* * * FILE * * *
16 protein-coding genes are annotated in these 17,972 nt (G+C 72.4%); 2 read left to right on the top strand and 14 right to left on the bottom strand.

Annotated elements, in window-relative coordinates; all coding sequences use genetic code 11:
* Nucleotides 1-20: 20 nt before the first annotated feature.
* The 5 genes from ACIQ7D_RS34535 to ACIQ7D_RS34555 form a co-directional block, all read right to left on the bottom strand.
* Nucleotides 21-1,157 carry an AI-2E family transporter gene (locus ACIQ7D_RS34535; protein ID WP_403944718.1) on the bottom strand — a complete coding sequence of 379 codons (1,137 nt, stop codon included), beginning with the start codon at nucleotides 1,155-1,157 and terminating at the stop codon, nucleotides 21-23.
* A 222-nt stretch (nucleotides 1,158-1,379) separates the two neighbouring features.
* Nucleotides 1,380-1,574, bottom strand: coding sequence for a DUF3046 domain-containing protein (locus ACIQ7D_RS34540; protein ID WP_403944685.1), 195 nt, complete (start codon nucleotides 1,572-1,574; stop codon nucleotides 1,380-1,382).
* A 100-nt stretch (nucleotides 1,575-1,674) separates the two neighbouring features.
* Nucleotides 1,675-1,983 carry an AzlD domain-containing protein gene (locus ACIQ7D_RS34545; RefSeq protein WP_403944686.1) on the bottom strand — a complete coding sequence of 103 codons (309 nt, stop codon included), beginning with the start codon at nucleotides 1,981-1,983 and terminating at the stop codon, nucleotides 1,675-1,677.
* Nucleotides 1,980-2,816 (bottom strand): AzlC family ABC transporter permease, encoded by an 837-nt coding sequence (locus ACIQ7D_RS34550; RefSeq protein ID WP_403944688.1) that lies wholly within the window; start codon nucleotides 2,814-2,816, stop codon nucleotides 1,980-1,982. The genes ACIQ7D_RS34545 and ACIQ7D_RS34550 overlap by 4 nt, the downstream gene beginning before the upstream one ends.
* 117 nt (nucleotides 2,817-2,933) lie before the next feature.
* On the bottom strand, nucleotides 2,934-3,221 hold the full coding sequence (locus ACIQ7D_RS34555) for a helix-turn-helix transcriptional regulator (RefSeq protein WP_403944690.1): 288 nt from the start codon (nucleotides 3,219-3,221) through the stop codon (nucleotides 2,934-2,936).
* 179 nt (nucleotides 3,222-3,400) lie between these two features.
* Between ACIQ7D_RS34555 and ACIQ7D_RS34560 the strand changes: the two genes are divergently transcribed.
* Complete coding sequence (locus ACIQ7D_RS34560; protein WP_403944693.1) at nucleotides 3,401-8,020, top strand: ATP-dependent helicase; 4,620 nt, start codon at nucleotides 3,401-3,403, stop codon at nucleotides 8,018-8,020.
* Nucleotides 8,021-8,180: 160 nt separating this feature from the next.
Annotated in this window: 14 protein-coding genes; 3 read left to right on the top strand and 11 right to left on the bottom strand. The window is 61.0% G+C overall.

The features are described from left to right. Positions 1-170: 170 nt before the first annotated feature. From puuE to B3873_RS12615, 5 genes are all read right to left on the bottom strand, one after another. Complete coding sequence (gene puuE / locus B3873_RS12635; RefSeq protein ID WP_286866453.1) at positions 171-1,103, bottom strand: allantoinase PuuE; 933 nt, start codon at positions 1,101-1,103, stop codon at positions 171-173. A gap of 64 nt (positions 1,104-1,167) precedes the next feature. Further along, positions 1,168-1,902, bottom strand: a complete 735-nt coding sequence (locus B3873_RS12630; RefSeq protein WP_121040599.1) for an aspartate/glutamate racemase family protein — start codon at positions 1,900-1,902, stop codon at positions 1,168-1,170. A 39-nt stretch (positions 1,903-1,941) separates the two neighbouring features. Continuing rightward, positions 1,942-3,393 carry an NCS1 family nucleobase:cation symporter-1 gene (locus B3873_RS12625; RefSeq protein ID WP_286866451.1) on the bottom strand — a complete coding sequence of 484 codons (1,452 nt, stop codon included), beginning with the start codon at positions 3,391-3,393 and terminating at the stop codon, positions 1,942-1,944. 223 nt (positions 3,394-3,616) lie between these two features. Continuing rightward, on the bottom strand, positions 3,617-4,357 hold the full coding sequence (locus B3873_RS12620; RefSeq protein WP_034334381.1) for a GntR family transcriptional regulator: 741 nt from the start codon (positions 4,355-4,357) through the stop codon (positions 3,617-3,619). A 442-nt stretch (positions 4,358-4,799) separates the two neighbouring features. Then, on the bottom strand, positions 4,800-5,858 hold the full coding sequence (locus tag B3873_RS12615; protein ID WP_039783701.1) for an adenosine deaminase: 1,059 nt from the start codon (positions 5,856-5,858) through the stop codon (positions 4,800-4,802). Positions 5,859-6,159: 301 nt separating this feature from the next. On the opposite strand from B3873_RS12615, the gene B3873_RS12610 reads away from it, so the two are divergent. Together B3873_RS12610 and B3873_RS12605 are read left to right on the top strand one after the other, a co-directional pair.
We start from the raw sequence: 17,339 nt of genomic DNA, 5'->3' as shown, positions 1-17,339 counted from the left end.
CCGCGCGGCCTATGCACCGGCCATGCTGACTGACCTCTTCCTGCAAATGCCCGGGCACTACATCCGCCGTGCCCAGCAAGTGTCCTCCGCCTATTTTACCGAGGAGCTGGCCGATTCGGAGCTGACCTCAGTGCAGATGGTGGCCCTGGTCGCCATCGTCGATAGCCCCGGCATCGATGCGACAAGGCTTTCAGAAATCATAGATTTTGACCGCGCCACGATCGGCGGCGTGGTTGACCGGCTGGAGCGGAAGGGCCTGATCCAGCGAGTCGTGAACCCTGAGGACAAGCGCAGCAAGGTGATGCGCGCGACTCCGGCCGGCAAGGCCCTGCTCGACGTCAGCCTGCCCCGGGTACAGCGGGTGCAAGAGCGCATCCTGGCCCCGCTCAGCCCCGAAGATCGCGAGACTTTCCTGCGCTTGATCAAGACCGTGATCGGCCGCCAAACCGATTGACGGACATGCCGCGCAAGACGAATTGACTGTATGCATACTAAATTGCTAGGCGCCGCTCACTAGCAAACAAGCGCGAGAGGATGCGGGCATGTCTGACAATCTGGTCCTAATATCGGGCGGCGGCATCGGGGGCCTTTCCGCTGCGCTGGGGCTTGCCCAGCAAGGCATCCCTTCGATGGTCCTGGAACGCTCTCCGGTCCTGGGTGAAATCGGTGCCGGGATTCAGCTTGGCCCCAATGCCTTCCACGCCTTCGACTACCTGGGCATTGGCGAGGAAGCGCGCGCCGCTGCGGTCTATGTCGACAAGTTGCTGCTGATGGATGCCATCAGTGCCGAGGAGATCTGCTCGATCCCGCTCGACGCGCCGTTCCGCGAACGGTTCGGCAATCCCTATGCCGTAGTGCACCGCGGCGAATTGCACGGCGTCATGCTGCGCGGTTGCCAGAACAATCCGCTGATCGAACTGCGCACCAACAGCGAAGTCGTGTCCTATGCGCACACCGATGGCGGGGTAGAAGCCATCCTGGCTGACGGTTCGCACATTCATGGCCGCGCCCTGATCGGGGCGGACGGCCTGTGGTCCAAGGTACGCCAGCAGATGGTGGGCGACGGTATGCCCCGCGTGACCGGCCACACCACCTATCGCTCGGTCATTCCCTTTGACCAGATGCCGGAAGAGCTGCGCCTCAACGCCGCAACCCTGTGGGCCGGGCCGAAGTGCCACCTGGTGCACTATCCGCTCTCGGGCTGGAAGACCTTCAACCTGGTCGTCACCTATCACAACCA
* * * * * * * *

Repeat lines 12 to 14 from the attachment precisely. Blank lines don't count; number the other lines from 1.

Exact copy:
* On the bottom strand, nucleotides 2,934-3,221 hold the full coding sequence (locus ACIQ7D_RS34555) for a helix-turn-helix transcriptional regulator (RefSeq protein WP_403944690.1): 288 nt from the start codon (nucleotides 3,219-3,221) through the stop codon (nucleotides 2,934-2,936).
* 179 nt (nucleotides 3,222-3,400) lie between these two features.
* Between ACIQ7D_RS34555 and ACIQ7D_RS34560 the strand changes: the two genes are divergently transcribed.